Another vital application is the use of smartphones to collect important data that will aid medical research and diagnostics. Already, millions of terabytes of data are generated by smartphone users all over the world daily. Smartphone cameras can be used to take images of skin infections, lesions, medications, wounds, and so on. All of that data combined with the power of AI can be used to deliver smarter and more personalized services.

4. Revolutionizing Healthcare Decision-Making

Innovators in the healthcare industry are making constant efforts to move further away from reactive healthcare delivery to more proactive care. This would mean making decisions that will help get ahead of chronic diseases, acute events, or sudden disease deterioration. But for this to work, there would be a need for a more accurate structure for predictive health care and better decision-making.

AI will provide a framework on which the evolution of predictive health care and better clinical decisions will be built. By providing better analytic tools, assisted data interpretation, and decision-making support, health care providers will be able to identify potential problems before they occur and act accordingly.

Figure 1363.1
Photo by EVG Culture from Pexels.com

AI can help provide intensive data analysis of the typically complex data sets that can be used to detect the early signs of conditions like sepsis, seizures, and so on. Machine learning algorithms can also assist in real-time decision-making. For instance, visual EEG data inspection can be quite time-consuming, and the accuracy of the analysis depends on the skill of the clinician involved. Using trained algorithms will improve the speed and accuracy of the process.

5. Building More Intelligent Medical Devices

In the medical environment, smart medical devices are used for various purposes, especially for monitoring patient vitals in the Intensive Care Unit of hospitals. Artificial intelligence can improve the efficiency of these machines by enhancing their ability to help identify deterioration in the condition of patients or sense the possibility of complications. This will not only improve the outcome of treatments but may also help cut down on treatment costs since preemptive care is always cheaper than reactive care.

AI algorithms help to improve the performance of medical devices and reduce the cognitive burdens on physicians. They also ensure that healthcare delivery is timely and efficient. Humans are limited at integrating and aggregating data, but intelligent devices will do a better job and deliver more accurate results and alert providers, so they act swiftly for better results.

6. Improved Personal Health Devices and Wearables

Apart from devices used for health care deliveries in the official health environment, consumers also have access to devices that collect and analyze health-related data. This includes smartphone apps and wearables that track heartbeat and other data about the wearer’s health on the go.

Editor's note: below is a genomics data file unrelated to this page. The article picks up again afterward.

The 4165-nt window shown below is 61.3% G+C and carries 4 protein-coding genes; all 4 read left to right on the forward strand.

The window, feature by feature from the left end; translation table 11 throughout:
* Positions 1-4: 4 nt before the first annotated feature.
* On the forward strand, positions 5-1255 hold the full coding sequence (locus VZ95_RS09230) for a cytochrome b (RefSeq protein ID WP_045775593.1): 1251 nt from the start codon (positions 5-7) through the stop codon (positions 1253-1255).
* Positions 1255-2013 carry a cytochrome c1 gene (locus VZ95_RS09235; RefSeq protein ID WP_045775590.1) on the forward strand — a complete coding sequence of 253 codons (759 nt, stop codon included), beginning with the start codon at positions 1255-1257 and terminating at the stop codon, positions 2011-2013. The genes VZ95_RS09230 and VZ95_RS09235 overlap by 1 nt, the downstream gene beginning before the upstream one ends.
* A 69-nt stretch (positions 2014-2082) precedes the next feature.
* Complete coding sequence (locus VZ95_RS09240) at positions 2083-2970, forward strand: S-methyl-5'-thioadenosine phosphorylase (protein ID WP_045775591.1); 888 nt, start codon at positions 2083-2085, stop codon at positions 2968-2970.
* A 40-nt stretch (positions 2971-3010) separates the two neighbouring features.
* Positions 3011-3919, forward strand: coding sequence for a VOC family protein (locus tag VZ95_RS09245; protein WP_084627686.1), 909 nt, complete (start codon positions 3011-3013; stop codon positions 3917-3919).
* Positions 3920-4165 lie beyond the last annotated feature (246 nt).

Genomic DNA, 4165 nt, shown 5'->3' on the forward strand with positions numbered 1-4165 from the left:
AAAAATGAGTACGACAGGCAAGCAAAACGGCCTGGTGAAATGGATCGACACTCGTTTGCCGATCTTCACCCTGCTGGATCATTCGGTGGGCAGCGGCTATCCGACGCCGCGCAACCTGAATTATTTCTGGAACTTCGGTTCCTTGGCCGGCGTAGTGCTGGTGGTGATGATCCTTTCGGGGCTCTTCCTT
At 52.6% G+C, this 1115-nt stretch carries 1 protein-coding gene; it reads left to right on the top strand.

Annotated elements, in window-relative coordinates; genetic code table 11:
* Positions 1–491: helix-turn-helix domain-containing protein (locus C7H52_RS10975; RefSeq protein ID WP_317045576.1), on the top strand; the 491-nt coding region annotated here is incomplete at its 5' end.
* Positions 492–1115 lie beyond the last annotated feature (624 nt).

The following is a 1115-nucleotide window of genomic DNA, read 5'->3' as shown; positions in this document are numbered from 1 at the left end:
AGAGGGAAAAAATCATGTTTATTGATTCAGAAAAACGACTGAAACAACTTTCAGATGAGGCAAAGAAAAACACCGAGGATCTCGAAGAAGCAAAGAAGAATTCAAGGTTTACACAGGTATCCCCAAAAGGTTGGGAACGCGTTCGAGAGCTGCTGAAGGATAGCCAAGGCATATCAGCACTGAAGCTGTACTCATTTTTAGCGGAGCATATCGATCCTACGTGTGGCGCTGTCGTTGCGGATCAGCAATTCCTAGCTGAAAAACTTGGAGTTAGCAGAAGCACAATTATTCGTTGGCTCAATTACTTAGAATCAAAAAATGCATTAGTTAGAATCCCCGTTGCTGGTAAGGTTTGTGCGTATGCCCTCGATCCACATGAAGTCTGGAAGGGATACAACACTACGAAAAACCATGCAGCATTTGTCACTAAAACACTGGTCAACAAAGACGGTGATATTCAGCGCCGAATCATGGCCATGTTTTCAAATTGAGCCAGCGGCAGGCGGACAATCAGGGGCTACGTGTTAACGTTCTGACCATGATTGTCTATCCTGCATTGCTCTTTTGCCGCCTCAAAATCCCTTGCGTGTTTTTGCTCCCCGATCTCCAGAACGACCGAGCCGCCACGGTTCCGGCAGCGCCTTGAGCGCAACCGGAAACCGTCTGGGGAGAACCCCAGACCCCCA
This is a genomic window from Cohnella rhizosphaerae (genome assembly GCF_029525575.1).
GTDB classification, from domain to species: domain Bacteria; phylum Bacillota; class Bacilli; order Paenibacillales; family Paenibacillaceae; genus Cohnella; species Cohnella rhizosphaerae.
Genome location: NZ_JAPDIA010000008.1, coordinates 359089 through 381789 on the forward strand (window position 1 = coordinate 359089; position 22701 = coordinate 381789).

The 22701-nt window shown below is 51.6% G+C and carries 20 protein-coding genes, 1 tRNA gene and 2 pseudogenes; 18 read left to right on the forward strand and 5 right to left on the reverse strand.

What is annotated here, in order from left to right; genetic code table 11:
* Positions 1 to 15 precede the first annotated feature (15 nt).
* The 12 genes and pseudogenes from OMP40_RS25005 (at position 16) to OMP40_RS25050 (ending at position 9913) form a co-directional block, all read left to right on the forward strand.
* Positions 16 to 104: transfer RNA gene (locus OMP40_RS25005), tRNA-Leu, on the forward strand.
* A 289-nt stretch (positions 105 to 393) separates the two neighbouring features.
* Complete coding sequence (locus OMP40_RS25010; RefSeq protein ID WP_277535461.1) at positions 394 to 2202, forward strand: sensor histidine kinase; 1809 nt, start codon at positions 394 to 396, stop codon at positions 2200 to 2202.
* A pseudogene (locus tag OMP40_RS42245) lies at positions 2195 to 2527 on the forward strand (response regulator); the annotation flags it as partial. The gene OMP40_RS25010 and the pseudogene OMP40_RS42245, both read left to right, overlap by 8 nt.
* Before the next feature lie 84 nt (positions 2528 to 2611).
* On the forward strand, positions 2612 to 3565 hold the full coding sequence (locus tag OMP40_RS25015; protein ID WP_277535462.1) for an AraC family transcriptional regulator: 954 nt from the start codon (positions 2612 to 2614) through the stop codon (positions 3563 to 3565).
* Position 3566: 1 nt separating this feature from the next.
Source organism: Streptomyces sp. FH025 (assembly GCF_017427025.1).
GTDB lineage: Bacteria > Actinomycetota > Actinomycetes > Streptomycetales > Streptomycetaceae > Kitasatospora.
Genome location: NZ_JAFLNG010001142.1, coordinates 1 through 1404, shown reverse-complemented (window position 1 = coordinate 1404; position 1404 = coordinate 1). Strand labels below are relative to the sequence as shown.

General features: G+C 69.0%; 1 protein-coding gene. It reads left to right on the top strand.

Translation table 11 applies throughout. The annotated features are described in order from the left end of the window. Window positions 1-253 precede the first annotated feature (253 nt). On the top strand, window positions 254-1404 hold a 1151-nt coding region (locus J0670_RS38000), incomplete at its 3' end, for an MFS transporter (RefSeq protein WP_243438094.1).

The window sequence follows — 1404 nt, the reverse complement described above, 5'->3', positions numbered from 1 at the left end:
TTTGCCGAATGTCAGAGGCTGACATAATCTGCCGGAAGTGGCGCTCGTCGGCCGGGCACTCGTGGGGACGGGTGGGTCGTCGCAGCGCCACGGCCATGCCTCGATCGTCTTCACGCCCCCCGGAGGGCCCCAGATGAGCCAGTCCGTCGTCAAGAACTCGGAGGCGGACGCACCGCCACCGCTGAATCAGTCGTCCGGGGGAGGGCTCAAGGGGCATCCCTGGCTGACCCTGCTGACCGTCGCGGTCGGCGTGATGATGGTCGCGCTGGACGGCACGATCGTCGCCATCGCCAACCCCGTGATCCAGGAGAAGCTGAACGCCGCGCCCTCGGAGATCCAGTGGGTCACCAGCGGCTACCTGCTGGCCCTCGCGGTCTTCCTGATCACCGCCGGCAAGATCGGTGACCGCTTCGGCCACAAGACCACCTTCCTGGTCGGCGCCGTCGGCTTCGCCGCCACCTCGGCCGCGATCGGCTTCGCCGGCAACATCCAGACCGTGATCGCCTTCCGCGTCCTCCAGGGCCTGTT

The data collected can potentially supplement data provided by the patient in the organized health settings. Access to this data can offer a unique perspective to healthcare providers in providing services that are tailored to the needs of every individual. Doctors will gain actionable insights about the patient’s ongoing condition and how to manage them better, thanks to data and analytics from these AI-enabled smart devices.

7. Help Healthcare Providers to Do More with the Electronic Health Record

One of the modern advancements in Medicare that has been extremely beneficial is electronic health records. Access to patient data on-demand offers a lot of benefits to the healthcare delivery process. However, there is still an ongoing challenge of extracting relevant data and analyzing them in a timely and accurate manner.

Predictive analytics is crucial for clinical decision making. Integrating all of the data in one place is one thing; being able to extract valuable information for diagnostics is another. An AI-powered EHR analytics tool will be effective for risk scoring and identifying the connection between the data set that would have otherwise appeared unrelated. Machine learning technology can be used to analyze large data sets and make valid predictions that can guide medical practitioners through diagnosis and treatment.

Developers can also create intuitive interfaces that will help automate routine hospital data management processes like clinical documentation, sorting data, and quickly and with a high degree of accuracy.

8. Virtual Assistance and Bot Support

Another highly sought-after application of AI in healthcare is the deployment of virtual assistants and healthcare support bots in both clinical and non-clinical settings. Today, we already have digital access to doctors, but AI can make things even better with computer software built to provide healthcare and assistance virtually.

Figure 1363.2
Photo by Alex Knight from Pexels.com

Like regular smart devices and virtual home assistants like Siri and Alexa, virtual healthcare assistance can potentially help patients manage their daily health better. Virtual assistants of the future will help offer personalized care for patients, especially in outpatient settings. They may assist with timely reminders and tips for patients using drugs like clear choice detox and other medications.

But much more than smart alarms and reminders, virtual assistants can also schedule appointments automatically, track diet, detect failing health vitals, falls, and accidents and call for a caregiver or doctor when necessary.

AI-powered bots of the future may also provide support for healthcare providers in hospital settings. Many caregivers tend to busy throughout the day. With such a tight schedule to keep up with, having an assistant that can track your daily schedule, provide reports and analytics related to a patient when needed, real-time alerts, and so on will be an immense help for caregivers.

Bots can also provide support for patients in cases where physicians or caregivers cannot be immediately available. The future may even see AI-guided bots perform surgical procedures with great precision.

Conclusion

Artificial intelligence is still very much in its infancy. Therefore, many of the points discussed are just predictive benefits based on present innovations in the field. It is difficult to predict just how much AI will transform healthcare delivery. Of course, there are still some complexities and gray areas, especially as regards the ethics and potential risks of adopting AI in healthcare. What is sure, however, is that with increasing innovation and growing adoption, disruption is inevitable.

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Impact of AI on the Health Industry